• U.S.


5 minute read

» On the Karelian Isthmus last week General Grigory Stern’s fresh Russian troops dug themselves into trenches, while northward from Leningrad streamed more fresh soldiers and supplies. The Russians tried again to flank the Mannerheim Line, were slaughtered at Tolvajärvi.

» The serving of smörgåsbord was forbidden in Finland to conserve salt fish for the Army.

» On the central front the Finns continued to harass their invaders, reported the recapture of Salla and the defeat of another Russian division (the 44th) near Suomussalmi. The Finns said they “destroyed” the main Russian force, captured 102 guns, 43 tanks, ten armored cars, 16 anti-aircraft cars with four guns each, 262 other cars, 75 automatic rifles, 47 field kitchens and 1,170 horses.

The 44th was said to have been ambushed when it tried to come to the rescue of the 163rd division, reported “destroyed” near Suomussalmi last month. It was reported that the Finns first cut a branch line from the Murmansk railroad, upon which the 44th division depended for supplies, and then surrounded it. In the battle, the Finns claimed to have taken 1,000 prisoners. They believed that they had definitely killed for the winter’s duration any chance that Russian forces might cut Finland in two.

» On the Salla front, to protect themselves against surprise attacks, the Russians began to string barbed wire from tree to tree in front of their dugouts, hoping to entangle Finnish skiers, who usually attack at night.

» Thousands of reindeer were driven southwest through Lapland, to be slaughtered for the Army.

» In the far north fast modern bombers which did not bear the blue swastika of the Finnish Air Force bombed Liinahamari, Finnish port for Petsamo and now Russia’s chief Arctic supply base. (There were unconfirmed and probably untrue reports that these planes had come from a British carrier in the Arctic Ocean.) One of the many Finnish ski patrols trying to cut the Leningrad-Murmansk railway made its way back to Finland after a nine-day trip and reported it had dynamited the railroad.

» Finnish planes dropped propaganda pamphlets on Leningrad, in which Russian prisoners’ tales of woe in the Soviet army were retold for the folks at home.

» In Finnish cities coal was rationed and hot water limited to a tubful per person per fortnight.

» Thirty-one Russian bombers raided the port of Turku, set fire to its 700-year-old castle, and the Finns retaliated with a remarkably successful raid on the Estonian island of Oesel in the Baltic, damaging the Russian air base. The three Finnish raiders were led by an Italian-made Savoia-Marchetti bomber.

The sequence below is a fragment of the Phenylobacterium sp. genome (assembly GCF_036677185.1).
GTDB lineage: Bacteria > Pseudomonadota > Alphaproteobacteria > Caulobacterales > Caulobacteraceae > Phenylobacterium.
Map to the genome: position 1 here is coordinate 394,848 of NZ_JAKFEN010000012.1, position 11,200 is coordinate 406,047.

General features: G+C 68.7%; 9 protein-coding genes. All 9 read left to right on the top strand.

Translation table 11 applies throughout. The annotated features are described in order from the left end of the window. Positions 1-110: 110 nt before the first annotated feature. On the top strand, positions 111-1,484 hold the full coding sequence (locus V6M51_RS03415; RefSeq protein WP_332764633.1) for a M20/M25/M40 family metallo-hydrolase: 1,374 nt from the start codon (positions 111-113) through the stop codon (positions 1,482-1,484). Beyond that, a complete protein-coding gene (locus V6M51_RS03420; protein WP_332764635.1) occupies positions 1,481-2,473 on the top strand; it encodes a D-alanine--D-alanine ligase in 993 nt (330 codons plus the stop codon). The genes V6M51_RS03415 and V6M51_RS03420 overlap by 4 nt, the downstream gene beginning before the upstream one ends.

» Across Lake Laatokka the world’s champion speed skater, 28-year-old Birger Vasenius, led a skating patrol to relieve Finnish troops on an island, was killed by a Russian sharpshooter.

» Although the Russians still held Liinahamari and Petsamo, the Finns were sure enough of their success to say in a cautious communiqué: “The winter war in the north is ours.”

Correspondents, who spent the first three months of war grousing in Europe’s best hotels that there was nothing for them to do, have had their fill of war in Finland. Despite the bitter cold, the hardships, and the fact that the Finns require journalists to do their share of fighting if necessary, such correspondents as Webb Miller of United Press, the North American Newspaper Alliance’s James Aldridge and the Chicago Daily News’s Leland Stowe (whom the New York Herald Tribune thought too old to cover a war) have sent back graphic firsthand accounts of the fighting.

Most eloquent dispatch of the war was sent last week by Correspondent Stowe after seeing the battlefield of Tolvajärvi.

“In this sad solitude lie the dead: uncounted thousands of Russian dead. They lie as they fell—twisted, gesticulating and tortured. But they lie beneath a kindly mask of two inches of new-fallen snow. Now they are one with the cold, white shapes of the illimitable pine and spruce trees. . . .

“When we rode out upon the narrow finger of Lake Tolva’s peninsula, we were not prepared for this. … All along the roadway we saw strange shapes bulging beneath the snow among the trees and shapes sometimes which might have been logs. Sometimes they looked like crooked limbs cast into the discard by the woodsman’s ax. Sometimes heavy felt boots, bared of snow by the stumbling contact of some passing Finnish soldier, protruded suddenly and revealed the naked truth. Sometimes, too, we saw soldiers dragging frozen shapes, like pieces of cord wood, from the forest—and here and there bodies lay in crude contorted piles waiting for a final nameless common grave. . . .

” ‘There are many of them here,’ said our guide. ‘They were all wiped out by our machine-gun fire.’

“Suddenly we found ourselves among whole groups of white-covered figures. Some lay straight on the ground, but mostly the arms were drawn convulsively upward to project stiffly above the shoulder. Mostly their legs were bent or doubled.

. . . These were the Russian dead and soon we saw that most of their boots were good and that all had carried gas masks. They belonged to a picked shock-troop division of the Red Army. Now they were strewn on both sides of the road for more than a mile along the extended peninsula and then further on, and yet further—among the spruces and beside the road that leads to Agläjärvi. . . . We could not look for long.”

More Must-Reads from TIME

Contact us at letters@time.com